Parallels have also been drawn between the central character of Scout And Harper Lee herself, who according to Marianne M. Moates, was ‘a rough ‘n’ ready tomboy…she had cropped hair, wore coveralls, went barefoot, and could talk mean like a boy’. (Moates…)We find more references to her actual life from the writings of Truman Capote, who lived long at Monroeville, and was close to Lee. Together they referred to each other as the ‘apart people’, typing works on an old Underwood typewriter. It is speculated that Truman Capote himself could be the model for Dill, Scout and James’ ‘summer’ friend.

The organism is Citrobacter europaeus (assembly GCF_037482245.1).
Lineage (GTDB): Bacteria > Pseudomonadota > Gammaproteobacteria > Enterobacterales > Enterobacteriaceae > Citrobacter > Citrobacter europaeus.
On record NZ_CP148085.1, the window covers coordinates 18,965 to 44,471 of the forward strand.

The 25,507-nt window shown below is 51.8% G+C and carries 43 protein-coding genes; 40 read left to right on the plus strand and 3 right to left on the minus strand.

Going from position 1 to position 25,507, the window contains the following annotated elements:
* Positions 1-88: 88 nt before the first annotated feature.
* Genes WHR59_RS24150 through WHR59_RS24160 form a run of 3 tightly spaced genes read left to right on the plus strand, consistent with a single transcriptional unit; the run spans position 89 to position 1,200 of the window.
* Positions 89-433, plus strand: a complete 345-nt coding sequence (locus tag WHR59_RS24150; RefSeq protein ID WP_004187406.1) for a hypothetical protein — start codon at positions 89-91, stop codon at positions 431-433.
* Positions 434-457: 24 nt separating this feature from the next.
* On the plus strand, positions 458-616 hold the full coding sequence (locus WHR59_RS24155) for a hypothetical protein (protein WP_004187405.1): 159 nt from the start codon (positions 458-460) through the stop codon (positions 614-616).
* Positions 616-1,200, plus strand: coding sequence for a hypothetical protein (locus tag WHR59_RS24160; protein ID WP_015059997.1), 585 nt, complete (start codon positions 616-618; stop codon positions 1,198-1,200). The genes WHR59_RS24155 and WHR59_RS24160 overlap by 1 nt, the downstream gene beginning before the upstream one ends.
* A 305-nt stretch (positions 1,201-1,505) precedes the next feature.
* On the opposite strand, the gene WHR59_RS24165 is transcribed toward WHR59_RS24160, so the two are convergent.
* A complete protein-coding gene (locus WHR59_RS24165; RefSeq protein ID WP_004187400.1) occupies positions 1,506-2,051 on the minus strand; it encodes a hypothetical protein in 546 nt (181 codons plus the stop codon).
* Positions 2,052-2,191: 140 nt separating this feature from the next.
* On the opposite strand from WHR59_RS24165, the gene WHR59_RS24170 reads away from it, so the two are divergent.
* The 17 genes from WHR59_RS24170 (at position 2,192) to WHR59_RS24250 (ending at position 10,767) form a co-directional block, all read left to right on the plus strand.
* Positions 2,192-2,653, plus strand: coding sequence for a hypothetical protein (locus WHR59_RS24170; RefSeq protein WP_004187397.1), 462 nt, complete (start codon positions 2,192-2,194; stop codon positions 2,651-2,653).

One of the biggest controversies were woven around the character of Tom Robinson. Various attempts have been made to locate his identity, and the character can have its origins in the local history of Monroeville. A white woman accused Walter Lee, a black man for raping her: an incident that was covered in the newspaper of her father when she was 10. (Matthew A3) Although the charges were found to be false, the convict died of tuberculosis in jail. The incidents may also be passively influenced by the scandal surrounding the notorious Scottsboro Boys. Emmett Till, one of the biggest immediate reasons behind the outbreak of the Civil Rights movement was also probably one of the immediate inspirations behind the character.